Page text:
11. Smile & Say Hello
Having trouble interacting with locals? Do people seem unfriendly? Maybe it’s your body language. One of my best travel tips is to make eye contact and smile as you walk by. If they smile back, say hello in the local language too. This is a fast way to make new friends.
You can’t expect everyone to just walk around with a big stupid grin on their face. That’s your job. Usually, all it takes is for you to initiate contact and they’ll open up.
12. Splurge A Bit
I’m a huge fan of budget travel, as it allows you to travel longer and actually experience more of the fascinating world we live in rather than waste your hard-earned money on stuff you don’t need. In fact you can travel many places for $50 a day with no problems.
That said, living on a shoestring gets old after a while. It’s nice (and healthy) to go over your budget occasionally. Book a few days at a nice hotel, eat out at a fancy restaurant or spend a wild night on the town.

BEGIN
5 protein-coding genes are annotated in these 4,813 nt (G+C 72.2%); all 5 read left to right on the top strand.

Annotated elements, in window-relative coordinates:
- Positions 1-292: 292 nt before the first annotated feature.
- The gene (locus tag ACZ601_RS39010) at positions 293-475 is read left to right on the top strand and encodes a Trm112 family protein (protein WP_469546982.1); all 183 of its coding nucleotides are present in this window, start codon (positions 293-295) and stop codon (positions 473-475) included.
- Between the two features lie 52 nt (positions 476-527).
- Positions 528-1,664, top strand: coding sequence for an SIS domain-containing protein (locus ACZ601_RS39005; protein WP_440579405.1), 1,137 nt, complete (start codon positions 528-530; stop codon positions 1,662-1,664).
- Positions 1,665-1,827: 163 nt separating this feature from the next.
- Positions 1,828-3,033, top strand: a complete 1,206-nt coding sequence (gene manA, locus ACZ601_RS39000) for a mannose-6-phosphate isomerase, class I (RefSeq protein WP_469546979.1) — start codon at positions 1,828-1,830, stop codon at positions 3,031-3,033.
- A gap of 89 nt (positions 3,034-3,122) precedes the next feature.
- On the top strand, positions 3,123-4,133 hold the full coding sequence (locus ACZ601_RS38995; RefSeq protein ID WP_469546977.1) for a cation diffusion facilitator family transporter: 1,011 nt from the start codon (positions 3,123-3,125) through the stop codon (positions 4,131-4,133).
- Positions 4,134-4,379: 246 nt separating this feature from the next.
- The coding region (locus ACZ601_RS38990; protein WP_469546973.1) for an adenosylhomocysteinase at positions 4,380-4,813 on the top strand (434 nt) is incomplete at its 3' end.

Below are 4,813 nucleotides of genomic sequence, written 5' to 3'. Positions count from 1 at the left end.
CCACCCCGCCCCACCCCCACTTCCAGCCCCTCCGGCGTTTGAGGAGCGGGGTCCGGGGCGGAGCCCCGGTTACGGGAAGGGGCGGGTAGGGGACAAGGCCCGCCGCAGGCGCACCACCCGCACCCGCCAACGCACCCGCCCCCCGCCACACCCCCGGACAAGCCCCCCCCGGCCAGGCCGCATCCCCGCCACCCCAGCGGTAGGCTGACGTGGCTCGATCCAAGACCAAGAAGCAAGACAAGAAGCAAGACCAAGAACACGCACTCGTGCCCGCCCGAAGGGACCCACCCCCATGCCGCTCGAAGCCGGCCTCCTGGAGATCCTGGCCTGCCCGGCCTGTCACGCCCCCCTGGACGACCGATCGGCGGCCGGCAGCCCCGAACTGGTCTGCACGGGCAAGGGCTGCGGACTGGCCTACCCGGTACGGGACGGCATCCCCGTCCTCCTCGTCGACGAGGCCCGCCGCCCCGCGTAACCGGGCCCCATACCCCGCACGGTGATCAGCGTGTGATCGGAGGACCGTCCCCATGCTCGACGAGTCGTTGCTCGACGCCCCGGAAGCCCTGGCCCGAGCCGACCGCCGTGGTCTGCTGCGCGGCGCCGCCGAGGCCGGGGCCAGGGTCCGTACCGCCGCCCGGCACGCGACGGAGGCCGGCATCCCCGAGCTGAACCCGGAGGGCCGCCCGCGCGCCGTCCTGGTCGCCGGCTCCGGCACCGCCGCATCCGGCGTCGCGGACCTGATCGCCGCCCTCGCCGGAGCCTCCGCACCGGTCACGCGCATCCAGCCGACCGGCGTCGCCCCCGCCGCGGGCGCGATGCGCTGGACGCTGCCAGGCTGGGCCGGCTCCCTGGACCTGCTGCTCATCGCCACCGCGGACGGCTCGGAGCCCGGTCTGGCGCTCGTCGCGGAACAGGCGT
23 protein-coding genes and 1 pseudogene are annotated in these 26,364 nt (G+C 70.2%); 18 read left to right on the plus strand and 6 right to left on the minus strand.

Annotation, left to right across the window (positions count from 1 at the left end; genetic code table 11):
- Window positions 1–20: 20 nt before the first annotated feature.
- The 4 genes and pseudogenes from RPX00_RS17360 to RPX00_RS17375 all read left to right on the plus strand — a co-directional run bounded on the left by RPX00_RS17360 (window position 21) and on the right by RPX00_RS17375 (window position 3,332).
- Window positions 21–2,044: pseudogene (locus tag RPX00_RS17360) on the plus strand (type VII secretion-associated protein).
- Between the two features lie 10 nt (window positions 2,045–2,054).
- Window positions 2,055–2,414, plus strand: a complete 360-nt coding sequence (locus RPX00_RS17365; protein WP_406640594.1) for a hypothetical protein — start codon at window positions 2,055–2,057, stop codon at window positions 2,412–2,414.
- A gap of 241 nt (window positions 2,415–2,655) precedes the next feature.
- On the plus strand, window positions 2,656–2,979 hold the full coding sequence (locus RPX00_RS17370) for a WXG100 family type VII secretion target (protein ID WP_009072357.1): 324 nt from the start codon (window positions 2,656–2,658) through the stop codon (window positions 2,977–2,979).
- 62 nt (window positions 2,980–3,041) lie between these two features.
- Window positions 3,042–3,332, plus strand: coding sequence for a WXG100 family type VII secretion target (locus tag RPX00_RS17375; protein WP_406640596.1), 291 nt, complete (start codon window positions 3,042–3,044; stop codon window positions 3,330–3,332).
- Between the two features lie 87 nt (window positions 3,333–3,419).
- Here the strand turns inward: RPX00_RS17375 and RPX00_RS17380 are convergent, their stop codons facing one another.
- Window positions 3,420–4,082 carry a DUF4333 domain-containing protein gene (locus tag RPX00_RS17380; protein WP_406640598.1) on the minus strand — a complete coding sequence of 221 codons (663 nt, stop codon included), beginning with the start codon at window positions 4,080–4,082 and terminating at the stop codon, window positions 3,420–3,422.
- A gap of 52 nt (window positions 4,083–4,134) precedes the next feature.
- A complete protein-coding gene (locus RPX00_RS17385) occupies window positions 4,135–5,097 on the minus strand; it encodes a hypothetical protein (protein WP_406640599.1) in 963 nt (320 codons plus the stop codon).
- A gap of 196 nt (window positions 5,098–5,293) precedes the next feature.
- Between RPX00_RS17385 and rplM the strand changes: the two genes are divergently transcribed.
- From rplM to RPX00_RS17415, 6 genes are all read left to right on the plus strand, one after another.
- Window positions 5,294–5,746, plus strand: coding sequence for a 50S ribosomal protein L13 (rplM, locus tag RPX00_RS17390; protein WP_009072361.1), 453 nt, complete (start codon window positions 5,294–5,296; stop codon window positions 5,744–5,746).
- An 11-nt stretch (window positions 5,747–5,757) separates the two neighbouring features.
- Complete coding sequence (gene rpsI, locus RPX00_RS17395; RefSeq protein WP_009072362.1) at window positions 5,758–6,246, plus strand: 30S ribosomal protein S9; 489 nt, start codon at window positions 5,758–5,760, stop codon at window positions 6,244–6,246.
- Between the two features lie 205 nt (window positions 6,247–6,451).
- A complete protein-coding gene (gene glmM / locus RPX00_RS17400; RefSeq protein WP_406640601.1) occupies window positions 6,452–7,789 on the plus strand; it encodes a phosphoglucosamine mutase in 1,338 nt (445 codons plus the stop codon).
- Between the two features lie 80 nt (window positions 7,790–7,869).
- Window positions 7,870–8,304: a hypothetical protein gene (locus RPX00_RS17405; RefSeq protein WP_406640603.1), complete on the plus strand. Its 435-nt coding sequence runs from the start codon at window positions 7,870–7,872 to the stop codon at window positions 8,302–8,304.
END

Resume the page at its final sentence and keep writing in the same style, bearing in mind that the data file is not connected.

13. Keep An Open Mind
Don’t judge the lifestyles of others if different from your own. Listen to opinions you don’t agree with. It’s arrogant to assume your views are correct and other people are wrong. Practice empathy and put yourself in someone else’s shoes.
Embrace different possibilities, opportunities, people, suggestions, and interests. Ask questions. You don’t have to agree, but you may be surprised what you’ll learn from the people you meet during your travels.
14. Try Couchsurfing
Couchsurfing.org is a large online community of travelers who share their spare rooms or couches with strangers for free. If you truly want to experience a country and its people, staying with a local is the way to go.
There are millions of couchsurfers around the world willing to host you and provide recommendations. Expensive hotels are not the only option, there are all kinds of cheap travel accommodation options out there.
15. Volunteer Occasionally
Make it a point to volunteer some of your time for worthwhile projects when traveling. Not only is it a very rewarding experience, but you’ll often learn more about the country and its people while also making new friends.
There’s a great site called Grassroots Volunteering where you can search for highly recommended volunteer opportunities around the world.